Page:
Votes or seats? Why Nick Clegg won’t, can’t and shouldn’t answer that hung Parliament question

by Stephen Tall on April 14, 2010

Ever since Nick Clegg launched his line on a hung Parliament – that he would talk to the party that won the “strongest mandate” and was keeping all options open – the question has been asked (though not by the public): does that mean the party with most votes or the party with most seats?

And ever since Nick has been asked that question, he has studiously refused to answer it. He stonewalled Paxman on Monday, and at the Lib Dem manifesto launch today.

And you know what? He’s absolutely right to refuse to be drawn. Here’s why: the crazy British electoral system throws up so many possible permutations, it is impossible to give a definite answer. Let’s just take one example of a plausible election result to show why Nick Clegg should decline the kind invitation of the media to tie himself in pointless knots of speculation.

    Conservatives 36%, Labour 34%, Lib Dems 22%
    This scenario would see the Tories win most votes, yet emerge with perhaps only 255 MPs to Labour’s 310 – which would mean that even with the Lib Dems’ c.60 seats, any kind of Lib Dem-Tory deal would lack a majority in the House of Commons. Labour certainly wouldn’t have the strongest mandate in that case – but the Tories wouldn’t have enough seats either.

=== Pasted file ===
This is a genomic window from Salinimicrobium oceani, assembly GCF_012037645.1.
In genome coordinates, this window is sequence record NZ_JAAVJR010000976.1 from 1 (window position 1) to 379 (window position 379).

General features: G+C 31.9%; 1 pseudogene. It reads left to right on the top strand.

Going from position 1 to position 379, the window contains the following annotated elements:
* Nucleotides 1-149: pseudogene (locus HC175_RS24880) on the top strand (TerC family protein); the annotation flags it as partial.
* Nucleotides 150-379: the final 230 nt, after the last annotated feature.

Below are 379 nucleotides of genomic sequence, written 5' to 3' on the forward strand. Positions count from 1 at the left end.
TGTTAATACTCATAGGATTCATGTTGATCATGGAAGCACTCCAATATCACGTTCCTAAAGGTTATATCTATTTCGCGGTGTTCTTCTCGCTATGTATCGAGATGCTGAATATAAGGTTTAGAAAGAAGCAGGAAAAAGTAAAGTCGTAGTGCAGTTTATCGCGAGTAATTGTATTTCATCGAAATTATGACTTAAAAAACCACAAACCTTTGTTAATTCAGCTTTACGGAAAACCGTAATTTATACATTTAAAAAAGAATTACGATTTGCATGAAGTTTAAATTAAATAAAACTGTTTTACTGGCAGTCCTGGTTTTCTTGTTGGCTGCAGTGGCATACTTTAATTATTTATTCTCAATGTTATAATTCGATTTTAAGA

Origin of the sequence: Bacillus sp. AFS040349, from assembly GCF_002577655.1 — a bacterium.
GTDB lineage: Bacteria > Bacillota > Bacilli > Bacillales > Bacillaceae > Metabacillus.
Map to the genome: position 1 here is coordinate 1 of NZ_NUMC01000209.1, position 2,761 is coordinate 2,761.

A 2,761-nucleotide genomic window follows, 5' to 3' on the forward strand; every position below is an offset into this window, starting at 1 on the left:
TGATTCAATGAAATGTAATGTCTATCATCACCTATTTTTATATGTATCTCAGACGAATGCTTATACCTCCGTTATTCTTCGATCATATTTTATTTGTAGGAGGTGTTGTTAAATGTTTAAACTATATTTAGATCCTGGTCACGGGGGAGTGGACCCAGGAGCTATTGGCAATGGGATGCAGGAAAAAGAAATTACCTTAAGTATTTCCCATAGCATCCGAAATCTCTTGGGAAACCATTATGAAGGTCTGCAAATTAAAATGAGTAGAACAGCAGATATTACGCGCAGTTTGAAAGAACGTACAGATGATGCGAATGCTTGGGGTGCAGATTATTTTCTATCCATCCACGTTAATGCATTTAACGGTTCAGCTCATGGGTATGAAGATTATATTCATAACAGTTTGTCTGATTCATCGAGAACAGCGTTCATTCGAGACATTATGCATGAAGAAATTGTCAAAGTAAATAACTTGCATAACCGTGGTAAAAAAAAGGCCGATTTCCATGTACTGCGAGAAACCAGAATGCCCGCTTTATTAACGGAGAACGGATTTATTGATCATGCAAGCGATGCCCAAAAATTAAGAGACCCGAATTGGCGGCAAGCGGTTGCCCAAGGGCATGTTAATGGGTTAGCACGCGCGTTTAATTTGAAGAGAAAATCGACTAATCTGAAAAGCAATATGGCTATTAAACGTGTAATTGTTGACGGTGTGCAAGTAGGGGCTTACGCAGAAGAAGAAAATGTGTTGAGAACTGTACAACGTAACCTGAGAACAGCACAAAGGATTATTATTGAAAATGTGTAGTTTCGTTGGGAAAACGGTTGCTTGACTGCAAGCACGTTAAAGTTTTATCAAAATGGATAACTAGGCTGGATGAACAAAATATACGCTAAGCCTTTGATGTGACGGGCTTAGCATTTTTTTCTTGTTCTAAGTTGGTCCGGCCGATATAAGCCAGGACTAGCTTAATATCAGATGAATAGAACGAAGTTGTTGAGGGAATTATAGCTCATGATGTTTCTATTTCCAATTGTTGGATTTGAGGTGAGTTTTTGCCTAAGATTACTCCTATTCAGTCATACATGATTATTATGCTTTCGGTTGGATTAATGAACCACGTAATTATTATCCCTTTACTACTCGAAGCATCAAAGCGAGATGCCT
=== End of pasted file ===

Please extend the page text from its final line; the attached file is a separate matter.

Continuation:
I could go on all night working through the various psephelogical possibilities … and that’s fine because I’m just a blogger on the internet. But the idea that Nick Clegg, as leader of the UK’s third largest political party, should waste time in interviews setting out how he might respond according to each and every result is ludicrous.

I have my disagreements with the Lib Dem leadership on the question of a hung Parliament: I think the party should have ruled out a coalition in advance. But Nick is 100% right not to take the media bait, and bog himself down in unknown unknowables on an issue which means diddly squat to the public.